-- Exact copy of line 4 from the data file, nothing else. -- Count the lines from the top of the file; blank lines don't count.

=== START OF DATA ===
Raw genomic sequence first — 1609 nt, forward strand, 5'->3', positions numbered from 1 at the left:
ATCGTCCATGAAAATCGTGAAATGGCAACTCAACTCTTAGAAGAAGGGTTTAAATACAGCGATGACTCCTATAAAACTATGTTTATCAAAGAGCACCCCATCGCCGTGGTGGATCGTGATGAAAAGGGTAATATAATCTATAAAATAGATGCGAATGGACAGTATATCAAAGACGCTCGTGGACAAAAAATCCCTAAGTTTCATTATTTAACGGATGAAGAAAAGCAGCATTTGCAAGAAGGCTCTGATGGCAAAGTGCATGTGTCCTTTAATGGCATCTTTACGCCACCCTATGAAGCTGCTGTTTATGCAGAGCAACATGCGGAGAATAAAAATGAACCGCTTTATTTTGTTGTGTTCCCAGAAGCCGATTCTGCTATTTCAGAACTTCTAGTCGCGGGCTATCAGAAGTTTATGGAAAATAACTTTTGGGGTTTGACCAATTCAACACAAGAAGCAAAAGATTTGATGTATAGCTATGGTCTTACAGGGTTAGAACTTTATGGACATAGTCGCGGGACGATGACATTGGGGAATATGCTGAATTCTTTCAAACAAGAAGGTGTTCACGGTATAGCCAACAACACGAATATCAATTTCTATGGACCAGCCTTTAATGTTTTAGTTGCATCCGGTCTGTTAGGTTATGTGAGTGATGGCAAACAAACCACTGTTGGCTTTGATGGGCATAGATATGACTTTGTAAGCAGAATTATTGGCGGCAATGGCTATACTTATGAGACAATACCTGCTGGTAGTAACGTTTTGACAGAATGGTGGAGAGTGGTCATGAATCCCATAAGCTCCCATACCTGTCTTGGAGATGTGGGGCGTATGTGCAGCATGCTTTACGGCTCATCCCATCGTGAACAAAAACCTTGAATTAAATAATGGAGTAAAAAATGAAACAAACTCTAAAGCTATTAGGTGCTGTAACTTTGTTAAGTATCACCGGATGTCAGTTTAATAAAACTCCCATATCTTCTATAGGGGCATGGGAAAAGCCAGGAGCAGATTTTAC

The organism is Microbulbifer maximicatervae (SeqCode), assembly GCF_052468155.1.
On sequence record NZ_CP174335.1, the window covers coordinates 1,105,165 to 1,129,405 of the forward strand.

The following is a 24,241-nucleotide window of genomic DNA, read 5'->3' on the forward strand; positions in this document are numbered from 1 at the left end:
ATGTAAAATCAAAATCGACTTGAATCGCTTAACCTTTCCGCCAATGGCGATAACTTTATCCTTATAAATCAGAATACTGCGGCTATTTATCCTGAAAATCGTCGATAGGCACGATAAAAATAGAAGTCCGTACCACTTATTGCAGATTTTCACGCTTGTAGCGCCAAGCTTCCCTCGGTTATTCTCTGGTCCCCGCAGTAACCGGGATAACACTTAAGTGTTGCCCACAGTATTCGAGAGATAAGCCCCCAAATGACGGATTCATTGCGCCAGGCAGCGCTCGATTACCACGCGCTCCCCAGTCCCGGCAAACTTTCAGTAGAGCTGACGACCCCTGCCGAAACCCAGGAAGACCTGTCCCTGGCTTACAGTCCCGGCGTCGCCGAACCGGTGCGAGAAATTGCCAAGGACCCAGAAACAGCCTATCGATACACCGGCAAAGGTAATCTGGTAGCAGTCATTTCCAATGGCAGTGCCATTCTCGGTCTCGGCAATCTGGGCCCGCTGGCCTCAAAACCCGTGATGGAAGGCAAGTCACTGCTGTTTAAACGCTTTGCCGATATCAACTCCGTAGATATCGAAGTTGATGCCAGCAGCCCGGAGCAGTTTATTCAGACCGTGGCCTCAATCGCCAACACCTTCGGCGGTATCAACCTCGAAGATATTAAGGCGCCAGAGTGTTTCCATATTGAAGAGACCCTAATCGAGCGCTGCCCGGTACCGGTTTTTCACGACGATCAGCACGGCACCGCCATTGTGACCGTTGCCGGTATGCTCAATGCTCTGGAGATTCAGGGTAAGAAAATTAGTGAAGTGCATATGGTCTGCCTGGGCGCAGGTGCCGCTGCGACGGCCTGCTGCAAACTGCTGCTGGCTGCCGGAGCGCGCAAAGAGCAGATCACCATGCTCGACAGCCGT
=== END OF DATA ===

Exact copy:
On sequence record NZ_CP174335.1, the window covers coordinates 1,105,165 to 1,129,405 of the forward strand.